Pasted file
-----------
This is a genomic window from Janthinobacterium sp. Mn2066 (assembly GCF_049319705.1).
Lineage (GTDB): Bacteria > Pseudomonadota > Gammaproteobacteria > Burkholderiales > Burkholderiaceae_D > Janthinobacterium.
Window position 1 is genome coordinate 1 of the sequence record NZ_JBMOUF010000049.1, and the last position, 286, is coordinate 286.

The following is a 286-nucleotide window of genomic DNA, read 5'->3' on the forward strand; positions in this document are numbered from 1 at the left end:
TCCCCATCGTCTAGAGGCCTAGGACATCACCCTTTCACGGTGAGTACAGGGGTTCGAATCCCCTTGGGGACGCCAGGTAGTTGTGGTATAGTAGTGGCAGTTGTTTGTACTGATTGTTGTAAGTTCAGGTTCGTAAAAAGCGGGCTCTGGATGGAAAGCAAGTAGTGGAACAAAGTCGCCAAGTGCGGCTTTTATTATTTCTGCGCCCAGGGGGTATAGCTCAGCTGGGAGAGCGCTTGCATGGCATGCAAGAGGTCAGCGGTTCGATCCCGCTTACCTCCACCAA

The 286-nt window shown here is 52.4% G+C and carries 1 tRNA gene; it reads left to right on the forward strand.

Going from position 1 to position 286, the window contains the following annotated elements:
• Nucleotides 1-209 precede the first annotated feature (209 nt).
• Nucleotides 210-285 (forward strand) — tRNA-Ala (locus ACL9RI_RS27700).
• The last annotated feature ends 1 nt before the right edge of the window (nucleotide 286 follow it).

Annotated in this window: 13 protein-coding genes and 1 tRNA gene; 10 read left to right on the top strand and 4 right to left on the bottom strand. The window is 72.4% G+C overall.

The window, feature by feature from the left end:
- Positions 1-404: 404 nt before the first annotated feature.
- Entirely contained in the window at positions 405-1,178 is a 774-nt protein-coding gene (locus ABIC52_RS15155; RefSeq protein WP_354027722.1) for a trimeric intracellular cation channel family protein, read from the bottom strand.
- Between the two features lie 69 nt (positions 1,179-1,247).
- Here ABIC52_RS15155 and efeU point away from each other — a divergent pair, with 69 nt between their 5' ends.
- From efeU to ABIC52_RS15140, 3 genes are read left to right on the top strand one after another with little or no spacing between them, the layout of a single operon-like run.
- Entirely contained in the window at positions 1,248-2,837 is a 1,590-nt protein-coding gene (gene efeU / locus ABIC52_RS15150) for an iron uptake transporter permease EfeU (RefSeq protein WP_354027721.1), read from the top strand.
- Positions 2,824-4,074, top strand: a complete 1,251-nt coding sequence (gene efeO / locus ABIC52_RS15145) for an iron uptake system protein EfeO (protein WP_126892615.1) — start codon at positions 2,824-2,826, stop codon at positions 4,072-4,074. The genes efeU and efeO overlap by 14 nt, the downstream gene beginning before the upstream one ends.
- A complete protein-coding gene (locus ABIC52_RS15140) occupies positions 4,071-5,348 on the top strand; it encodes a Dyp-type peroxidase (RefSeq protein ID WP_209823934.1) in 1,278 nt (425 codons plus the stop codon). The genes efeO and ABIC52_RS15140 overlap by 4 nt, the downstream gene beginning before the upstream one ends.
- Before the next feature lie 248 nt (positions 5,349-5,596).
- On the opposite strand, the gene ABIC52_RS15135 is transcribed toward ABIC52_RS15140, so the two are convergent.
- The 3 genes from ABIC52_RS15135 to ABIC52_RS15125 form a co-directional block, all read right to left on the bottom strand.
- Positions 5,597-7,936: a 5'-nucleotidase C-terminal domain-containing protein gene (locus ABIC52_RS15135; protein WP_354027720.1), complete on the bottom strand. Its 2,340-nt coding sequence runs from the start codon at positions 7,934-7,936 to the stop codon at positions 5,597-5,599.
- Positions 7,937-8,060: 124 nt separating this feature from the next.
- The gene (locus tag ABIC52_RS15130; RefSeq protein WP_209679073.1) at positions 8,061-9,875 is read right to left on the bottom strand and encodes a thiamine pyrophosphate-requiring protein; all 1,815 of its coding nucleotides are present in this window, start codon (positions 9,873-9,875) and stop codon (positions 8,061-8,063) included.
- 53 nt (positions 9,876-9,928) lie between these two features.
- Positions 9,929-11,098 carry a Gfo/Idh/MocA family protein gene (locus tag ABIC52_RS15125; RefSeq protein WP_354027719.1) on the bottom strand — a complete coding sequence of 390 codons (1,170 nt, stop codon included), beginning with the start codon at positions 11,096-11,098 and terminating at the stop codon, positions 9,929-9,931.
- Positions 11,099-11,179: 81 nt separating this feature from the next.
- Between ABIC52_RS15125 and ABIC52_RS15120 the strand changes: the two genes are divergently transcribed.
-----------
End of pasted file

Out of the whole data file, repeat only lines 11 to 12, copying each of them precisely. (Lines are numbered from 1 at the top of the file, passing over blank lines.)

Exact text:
Annotated in this window: 13 protein-coding genes and 1 tRNA gene; 10 read left to right on the top strand and 4 right to left on the bottom strand. The window is 72.4% G+C overall.

The window, feature by feature from the left end: